My husband was out of town for 108 hours and 15 minutes (but really, who was counting?) and he came through the door not a minute too soon. We have a 3 year old who is going on 16 and a 10 month old. Luckily, they both sleep through the night.
First of all, mad props to all of the single parents out there who have to do it all.
Without much, or any help. Being a parent is hard work when you have a spouse to do it with, let alone having to do it all on your own.
By the end of the week, I wanted to lay in the fetal position crying until my husband got home. But I stayed strong, for the littles.
In the midst of my chaotic week, this quote from C.S. Lewis popped into my Facebook news feed.
This helped put the day into perspective, but it was still a struggle!
Here are 7 things I learned being a single parent for a week:
- Prep, prep, and more prep.
On a normal week, we prep everything on Sunday, or as much as we can. We did this together as we normally do since my husband was not leaving until Monday morning. Each night, I found that to get out the door on time, I had to prep as much as I could the night before.
The one night I didn’t prep? I yelled at the 3 year old to hurry up. Drop off was quick. We were rushed. And I was a little late to work.
After that morning, you better believe I prepped for the next day even though I was exhausted.
- Practice Grace: Kids never listen when you need them to.
It is as though kids have this sixth sense. When you really need them to pay attention, when you really need them to do that one thing without objecting or putting up a fight…they do just that.
And I wasn’t kind one morning.
I apologized immediately (because you aren’t a good parent if you cannot admit when you are wrong) and remembered she is three. Three and she can dress herself and put her shoes on and get her own cereal for goodness sake.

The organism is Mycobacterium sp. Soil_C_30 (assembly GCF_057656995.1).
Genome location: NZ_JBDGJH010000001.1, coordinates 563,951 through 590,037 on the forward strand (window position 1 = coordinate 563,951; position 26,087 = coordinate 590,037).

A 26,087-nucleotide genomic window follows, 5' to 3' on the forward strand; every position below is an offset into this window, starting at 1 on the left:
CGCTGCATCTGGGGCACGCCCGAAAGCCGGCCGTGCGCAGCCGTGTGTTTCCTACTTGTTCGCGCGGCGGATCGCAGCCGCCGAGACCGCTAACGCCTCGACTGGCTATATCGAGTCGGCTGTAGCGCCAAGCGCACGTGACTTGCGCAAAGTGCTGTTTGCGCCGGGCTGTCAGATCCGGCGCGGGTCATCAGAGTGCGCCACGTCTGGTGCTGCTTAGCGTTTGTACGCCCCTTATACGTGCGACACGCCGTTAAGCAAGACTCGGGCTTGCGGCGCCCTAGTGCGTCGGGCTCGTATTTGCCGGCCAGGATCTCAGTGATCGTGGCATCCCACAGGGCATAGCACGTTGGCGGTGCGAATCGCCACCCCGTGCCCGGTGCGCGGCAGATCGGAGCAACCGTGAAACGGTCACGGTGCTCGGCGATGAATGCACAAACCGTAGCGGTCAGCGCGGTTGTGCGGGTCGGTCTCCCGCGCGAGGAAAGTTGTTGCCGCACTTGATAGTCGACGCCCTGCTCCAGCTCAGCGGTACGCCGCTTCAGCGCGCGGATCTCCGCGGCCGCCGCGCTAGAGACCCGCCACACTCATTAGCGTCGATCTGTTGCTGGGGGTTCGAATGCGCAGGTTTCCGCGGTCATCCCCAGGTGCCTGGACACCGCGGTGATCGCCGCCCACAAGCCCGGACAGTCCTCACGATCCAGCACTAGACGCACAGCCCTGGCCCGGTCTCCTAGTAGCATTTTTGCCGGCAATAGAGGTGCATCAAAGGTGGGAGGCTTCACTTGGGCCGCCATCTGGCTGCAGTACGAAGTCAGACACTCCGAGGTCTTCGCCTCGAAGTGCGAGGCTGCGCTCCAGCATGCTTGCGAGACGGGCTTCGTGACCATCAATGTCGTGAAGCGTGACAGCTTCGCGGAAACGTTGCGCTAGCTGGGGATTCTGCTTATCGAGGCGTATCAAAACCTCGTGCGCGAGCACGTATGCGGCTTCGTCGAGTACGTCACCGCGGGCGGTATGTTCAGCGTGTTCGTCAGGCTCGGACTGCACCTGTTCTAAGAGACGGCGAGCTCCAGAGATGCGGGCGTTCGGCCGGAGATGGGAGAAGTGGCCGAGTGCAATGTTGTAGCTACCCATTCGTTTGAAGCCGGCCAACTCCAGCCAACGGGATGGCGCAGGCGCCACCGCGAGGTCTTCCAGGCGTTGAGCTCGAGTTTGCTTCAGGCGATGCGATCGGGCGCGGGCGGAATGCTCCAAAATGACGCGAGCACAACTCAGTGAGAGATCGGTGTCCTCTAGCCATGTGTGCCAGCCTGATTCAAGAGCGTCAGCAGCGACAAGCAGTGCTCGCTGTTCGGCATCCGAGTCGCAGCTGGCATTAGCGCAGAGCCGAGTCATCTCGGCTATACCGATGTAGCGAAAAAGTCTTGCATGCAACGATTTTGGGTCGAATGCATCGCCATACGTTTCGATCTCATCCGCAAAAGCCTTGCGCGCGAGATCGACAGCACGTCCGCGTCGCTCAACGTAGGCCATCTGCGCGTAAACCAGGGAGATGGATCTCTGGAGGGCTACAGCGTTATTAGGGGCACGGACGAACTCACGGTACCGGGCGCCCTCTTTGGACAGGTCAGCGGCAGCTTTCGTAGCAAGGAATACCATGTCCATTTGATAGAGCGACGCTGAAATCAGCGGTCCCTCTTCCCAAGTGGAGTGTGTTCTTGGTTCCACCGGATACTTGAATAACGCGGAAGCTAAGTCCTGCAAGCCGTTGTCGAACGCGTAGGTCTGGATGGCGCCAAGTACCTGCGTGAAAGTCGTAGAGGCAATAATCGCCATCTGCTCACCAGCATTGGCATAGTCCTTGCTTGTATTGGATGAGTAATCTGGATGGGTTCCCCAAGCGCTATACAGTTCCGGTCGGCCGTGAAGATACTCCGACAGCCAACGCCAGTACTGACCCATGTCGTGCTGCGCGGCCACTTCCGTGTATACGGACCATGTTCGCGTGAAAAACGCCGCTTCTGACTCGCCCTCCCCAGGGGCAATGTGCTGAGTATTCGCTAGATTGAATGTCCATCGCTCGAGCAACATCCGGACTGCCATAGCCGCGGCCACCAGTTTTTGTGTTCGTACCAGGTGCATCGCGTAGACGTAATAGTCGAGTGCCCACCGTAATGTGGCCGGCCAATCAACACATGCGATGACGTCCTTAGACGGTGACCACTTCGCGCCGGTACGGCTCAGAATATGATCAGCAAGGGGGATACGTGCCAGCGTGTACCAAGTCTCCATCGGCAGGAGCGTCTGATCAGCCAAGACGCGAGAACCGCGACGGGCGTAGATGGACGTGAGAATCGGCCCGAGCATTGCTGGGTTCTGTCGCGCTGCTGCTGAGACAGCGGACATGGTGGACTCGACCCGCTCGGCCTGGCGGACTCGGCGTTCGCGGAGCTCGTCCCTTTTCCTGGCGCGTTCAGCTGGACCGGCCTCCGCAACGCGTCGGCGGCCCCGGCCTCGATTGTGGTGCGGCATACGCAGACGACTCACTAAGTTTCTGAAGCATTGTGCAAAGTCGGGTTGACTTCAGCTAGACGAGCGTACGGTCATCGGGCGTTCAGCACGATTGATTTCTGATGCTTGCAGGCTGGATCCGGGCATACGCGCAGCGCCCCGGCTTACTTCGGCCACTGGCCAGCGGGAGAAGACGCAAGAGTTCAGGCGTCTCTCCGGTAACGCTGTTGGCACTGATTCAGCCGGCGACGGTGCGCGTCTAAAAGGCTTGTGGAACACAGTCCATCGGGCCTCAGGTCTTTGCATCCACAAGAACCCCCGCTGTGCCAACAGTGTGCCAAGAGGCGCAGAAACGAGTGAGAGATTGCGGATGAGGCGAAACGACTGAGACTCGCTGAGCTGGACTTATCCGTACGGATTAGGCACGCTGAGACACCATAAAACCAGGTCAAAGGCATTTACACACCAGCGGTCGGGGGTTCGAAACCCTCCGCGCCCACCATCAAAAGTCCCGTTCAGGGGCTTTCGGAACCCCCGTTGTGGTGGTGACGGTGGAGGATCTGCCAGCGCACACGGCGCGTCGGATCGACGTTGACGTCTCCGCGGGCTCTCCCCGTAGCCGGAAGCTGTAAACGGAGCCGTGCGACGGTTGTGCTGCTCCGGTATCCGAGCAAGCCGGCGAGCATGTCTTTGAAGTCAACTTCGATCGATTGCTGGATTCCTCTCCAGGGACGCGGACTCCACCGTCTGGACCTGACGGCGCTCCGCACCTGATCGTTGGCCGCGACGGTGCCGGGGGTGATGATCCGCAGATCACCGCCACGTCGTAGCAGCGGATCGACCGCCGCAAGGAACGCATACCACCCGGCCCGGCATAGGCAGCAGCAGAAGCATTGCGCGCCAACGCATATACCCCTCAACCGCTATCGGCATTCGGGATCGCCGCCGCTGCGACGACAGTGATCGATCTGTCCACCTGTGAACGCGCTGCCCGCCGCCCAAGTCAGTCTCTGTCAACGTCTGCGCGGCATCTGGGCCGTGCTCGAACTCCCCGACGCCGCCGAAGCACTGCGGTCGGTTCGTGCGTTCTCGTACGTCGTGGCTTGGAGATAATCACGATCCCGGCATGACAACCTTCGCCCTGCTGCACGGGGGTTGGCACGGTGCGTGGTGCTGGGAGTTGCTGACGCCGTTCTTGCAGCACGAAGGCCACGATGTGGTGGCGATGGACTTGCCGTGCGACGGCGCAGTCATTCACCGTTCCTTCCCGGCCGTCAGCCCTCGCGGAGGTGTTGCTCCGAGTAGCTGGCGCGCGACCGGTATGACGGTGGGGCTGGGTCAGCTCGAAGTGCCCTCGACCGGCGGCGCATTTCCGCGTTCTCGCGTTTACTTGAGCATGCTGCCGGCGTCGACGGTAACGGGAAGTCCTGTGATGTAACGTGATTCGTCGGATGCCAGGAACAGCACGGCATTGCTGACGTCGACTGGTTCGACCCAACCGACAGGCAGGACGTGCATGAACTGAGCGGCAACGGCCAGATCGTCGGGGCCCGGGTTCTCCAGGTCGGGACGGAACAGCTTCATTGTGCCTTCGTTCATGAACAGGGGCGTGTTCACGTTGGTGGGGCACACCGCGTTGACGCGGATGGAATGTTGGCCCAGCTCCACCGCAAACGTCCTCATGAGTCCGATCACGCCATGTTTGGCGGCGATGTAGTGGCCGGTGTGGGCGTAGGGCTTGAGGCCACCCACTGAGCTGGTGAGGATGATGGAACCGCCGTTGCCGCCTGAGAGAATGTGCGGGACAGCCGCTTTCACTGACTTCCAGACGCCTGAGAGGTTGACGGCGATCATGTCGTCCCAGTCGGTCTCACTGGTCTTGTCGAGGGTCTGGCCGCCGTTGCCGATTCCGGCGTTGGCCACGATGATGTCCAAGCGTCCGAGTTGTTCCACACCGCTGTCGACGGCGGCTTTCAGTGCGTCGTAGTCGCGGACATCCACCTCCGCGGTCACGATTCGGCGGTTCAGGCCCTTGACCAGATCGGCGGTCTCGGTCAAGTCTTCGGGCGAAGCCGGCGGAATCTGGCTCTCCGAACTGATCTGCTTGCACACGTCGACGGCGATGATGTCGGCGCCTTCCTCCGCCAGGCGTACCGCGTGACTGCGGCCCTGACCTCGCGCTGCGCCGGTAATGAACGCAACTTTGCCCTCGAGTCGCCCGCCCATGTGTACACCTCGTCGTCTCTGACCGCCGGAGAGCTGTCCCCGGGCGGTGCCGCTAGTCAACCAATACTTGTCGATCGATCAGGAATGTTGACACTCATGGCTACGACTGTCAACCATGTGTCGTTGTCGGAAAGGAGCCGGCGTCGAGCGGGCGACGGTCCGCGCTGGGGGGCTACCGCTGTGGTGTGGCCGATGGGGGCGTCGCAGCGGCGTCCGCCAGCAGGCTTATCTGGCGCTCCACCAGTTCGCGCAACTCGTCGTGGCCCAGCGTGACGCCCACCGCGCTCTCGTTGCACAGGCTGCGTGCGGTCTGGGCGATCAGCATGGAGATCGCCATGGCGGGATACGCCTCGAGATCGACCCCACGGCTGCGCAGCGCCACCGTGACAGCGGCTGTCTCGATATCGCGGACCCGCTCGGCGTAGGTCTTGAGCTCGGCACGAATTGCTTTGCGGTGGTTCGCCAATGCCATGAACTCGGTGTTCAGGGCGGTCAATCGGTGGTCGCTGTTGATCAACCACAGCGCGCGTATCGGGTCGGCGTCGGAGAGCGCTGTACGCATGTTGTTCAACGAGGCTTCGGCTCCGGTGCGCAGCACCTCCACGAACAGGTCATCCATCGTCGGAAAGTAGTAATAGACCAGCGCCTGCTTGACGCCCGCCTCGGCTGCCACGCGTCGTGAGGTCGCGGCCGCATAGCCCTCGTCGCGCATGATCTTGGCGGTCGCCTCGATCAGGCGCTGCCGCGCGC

After the 1st day (yep, you read that right), I realized I needed to slow my mind down and speak kindly to my girl.
- Plan extra time.
To get anything done.
Think it will take you 5 minutes? Wrong. Halfway through the week I realized that I need to give myself three times the amount of time I thought it would take. Then, when we were done with the task or out the door early, I felt accomplished.
Just kidding. That didn’t happen.
All about survival people.
- Lower expectations.
This was both in terms of what I thought I could accomplish during the week and expectations of my kids. I decided half way through the week that if the kids were clean, fed, and safe, I was calling it a success.
- Be Consistent.
I tried to keep everything as consistent as possible. Morning and bed time routine the same, which seemed to help. It provided stability. Kids seem to thrive on a schedule and stability.
This includes consistency in disciplining too. My threenager decided to throw a fit over something every night. It would have been easy for me to change expectations of her (which are age appropriate).
- Lean on your Community.
I was lucky enough to have the support of my parents and friends during the week. This relieved some of the stress a couple of the evenings. I was thankful for the meals that were provided, even if the three year old threw a fit and wouldn’t eat.
Parenting is hard. Being a single parent is even harder. When all is said and done, it is about raising these little people to be loving, kind, and courageous.
What is one of your biggest parenting challenges?
Here’s to the Journey!